I would not recommend purchasing the property prior to resolution of the issue, unless you are happy owning the building you indicate and not using it. Your situation really has two distinct areas of concern. The first is acquiring an interest in the property. The second is working with municipal officials to determine whether you can use the property as intended. You likely do not wish to pursue the second and invest significant funds if the first is not going to work out. In pursuing the first objective, there are a number of alternatives. The first alternative would be to prepare a purchase agreement with an appropriate contingency allowing you to walk away if the local official do not give approval to use of the building for your intended purposes. A second way of accomplishing this might be to obtain an option on the property. During the option period, you could then pursue approval of you intended use. The second issue is usually resolved either through petitioning the municipality for a change in zoning (to a zoning designation which would permit your intended use), or a zoning variance. The solution might also have a component of politics involved. The ultimate recommended course of action will depend upon the municipality involved, the historical action of the appeal boards, the deviation of intended use provided for in the zoning ordinances, historical uses, as well as other factors. When there is an option, your realtor has suggested using one. A real estate option is a written agreement between a potential purchaser and the owner of the property. It gives the potential purchaser the right, but not the obligation, to purchase the piece of property from the seller. There may be commissions involved or it may be entirely unilateral. There often is an option price that goes to the seller because the seller is giving up his rights to market the property to other parties during the option period. Options are frequently utilized when buyers are attempting to a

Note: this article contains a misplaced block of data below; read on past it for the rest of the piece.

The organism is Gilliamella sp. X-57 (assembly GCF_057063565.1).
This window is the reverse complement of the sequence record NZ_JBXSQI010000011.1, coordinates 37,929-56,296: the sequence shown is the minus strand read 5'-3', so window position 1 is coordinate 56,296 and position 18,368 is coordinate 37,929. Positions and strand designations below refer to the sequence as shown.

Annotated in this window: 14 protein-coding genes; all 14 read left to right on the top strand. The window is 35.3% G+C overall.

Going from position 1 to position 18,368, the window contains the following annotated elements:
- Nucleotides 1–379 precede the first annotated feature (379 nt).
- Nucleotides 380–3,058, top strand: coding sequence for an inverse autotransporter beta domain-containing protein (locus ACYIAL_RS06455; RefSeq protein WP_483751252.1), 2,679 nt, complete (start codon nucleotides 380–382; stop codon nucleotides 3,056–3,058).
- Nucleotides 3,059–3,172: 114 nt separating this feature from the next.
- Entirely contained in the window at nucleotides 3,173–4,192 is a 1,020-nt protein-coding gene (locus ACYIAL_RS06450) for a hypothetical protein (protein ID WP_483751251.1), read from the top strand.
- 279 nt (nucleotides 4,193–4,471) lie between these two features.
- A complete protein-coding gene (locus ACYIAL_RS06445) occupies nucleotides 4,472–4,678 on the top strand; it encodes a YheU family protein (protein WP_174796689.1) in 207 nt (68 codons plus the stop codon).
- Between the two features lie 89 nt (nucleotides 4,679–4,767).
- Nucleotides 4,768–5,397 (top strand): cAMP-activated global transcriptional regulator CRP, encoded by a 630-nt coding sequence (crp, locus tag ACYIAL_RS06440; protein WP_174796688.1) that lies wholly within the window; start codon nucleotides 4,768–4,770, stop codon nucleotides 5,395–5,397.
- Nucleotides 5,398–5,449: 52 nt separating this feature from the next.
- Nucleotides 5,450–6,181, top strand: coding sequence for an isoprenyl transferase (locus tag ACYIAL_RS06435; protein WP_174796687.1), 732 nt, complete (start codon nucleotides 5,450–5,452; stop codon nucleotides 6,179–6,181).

Maybe. If the tenants have written leases, you must honor those leases. Obviously, if the tenants are violating the leases, you may be able to evict them if they do not correct their violations in accordance with the terms of the lease. Assuming that the leases are on a month-to-month basis, you would be able to evict them after you give them at least one month's written notice.
I would suggest that you obtain legal counsel immediately to discuss your situation. Your purchase agreement may detail who is responsible for any losses during the purchase agreement period. If that risk of loss is on you, it is unlikely that you can avoid purchasing the property because of this casualty loss. If the agreement is silent, Michigan statutes provide that the risk of loss is on the seller until closing. However, before making your mind up on the direction you wish to proceed, you may wish to consider all of the alternatives. What happens if the seller repairs all damages prior to the closing date? It is possible that, if you were anticipating remodeling the building, the seller would work with you to turn over insurance proceeds. Depending on the condition of the building and your intentions, this may be an opportunity as opposed to a setback. Early intervention on your part may work to your advantage.